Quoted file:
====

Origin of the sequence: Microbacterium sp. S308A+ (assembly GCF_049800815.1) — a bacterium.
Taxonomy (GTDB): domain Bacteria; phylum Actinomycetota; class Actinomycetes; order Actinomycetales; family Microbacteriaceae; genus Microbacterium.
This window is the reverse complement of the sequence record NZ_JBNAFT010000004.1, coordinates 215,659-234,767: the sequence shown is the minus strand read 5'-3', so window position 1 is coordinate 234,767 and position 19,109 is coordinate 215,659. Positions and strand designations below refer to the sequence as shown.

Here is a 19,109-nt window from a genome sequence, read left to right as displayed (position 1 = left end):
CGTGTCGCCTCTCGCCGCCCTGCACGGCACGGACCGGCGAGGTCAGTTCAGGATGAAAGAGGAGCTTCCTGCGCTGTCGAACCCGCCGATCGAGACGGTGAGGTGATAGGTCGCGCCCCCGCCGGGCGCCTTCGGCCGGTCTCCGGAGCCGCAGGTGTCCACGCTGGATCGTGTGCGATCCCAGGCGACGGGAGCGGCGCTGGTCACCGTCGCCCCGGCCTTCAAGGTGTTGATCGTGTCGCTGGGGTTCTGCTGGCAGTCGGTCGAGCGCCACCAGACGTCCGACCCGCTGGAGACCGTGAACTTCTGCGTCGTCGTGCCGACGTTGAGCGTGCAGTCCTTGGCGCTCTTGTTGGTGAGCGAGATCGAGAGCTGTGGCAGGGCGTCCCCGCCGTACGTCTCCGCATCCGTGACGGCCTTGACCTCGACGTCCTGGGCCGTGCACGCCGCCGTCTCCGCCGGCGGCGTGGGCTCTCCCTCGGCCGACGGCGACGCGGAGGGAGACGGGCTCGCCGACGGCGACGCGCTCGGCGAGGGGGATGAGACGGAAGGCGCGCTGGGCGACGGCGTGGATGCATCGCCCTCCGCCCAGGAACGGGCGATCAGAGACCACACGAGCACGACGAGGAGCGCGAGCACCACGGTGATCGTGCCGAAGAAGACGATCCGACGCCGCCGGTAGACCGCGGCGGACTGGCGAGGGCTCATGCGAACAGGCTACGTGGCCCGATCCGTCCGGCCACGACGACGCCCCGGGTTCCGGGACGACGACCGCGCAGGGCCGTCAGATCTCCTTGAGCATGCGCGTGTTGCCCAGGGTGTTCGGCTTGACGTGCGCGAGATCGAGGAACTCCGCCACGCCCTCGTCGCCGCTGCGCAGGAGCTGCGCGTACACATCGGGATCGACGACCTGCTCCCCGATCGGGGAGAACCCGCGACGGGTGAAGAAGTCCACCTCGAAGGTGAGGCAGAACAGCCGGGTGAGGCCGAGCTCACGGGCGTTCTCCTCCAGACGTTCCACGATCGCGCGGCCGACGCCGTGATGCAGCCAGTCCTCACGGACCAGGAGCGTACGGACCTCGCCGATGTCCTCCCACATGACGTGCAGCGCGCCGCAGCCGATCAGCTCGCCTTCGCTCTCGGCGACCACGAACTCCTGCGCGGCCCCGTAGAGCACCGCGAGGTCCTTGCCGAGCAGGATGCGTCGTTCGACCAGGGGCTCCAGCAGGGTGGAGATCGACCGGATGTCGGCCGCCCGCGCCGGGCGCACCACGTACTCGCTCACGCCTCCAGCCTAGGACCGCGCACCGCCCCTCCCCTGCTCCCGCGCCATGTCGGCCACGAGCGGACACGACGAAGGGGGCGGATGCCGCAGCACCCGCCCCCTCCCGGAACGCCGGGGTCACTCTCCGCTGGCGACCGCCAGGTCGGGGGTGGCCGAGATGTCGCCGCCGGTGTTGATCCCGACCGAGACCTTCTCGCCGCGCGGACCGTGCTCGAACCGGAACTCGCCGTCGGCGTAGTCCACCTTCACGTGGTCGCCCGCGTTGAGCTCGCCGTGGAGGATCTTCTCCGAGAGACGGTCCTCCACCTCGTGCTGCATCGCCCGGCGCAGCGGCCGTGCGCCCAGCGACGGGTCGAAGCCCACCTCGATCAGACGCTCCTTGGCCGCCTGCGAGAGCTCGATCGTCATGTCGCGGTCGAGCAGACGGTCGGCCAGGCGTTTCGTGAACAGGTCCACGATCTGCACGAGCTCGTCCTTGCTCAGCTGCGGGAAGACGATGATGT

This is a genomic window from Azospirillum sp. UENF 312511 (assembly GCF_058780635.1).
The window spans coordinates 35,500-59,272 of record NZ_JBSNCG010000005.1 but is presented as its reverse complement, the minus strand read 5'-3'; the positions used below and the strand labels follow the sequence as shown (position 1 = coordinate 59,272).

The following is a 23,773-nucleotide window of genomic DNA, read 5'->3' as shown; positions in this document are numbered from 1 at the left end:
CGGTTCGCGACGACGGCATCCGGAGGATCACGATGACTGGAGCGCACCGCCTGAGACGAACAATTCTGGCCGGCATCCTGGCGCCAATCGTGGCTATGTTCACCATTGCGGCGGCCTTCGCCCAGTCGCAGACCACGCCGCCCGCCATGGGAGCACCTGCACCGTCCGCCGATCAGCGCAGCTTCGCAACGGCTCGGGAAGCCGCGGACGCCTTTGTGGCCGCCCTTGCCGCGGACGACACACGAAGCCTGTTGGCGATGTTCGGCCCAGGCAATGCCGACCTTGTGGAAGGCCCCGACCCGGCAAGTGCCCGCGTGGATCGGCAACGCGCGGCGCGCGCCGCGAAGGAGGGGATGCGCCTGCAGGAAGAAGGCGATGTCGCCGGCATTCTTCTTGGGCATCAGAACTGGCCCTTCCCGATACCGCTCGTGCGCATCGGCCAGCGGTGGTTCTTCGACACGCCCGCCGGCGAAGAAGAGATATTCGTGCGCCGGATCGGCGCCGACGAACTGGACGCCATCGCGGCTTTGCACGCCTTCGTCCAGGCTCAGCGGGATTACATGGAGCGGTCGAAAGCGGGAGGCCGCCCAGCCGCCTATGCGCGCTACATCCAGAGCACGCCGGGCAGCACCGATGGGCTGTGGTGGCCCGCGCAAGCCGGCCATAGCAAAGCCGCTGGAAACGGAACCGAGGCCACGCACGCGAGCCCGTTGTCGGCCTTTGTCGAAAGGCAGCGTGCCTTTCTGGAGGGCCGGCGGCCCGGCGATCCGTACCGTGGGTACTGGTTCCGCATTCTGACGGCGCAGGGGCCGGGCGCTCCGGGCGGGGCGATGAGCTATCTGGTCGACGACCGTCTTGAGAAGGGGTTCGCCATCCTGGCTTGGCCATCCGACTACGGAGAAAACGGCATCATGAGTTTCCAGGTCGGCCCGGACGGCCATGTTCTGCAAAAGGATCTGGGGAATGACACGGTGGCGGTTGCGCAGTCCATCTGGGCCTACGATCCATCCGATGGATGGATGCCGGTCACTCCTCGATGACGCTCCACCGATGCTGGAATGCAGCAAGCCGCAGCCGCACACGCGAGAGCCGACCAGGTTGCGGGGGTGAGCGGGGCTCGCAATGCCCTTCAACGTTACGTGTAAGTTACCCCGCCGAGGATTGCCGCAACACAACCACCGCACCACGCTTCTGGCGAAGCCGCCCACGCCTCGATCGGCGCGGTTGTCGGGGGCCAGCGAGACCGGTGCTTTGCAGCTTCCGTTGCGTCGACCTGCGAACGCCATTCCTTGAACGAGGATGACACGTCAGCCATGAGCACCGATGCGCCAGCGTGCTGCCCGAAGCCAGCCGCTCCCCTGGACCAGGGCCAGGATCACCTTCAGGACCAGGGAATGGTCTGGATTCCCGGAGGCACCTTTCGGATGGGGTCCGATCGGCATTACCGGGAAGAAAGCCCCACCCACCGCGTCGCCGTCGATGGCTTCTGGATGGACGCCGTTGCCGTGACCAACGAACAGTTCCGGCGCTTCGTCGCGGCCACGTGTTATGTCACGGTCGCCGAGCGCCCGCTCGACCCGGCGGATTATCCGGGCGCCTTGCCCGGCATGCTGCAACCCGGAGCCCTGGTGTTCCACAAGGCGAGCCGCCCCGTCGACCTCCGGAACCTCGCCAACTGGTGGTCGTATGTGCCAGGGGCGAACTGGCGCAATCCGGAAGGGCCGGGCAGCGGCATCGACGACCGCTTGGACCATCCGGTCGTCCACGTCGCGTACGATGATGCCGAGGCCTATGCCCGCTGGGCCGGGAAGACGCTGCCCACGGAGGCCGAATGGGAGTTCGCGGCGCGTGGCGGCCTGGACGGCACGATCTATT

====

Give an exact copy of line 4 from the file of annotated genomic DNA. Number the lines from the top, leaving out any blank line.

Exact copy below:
Here is a 19,109-nt window from a genome sequence, read left to right as displayed (position 1 = left end):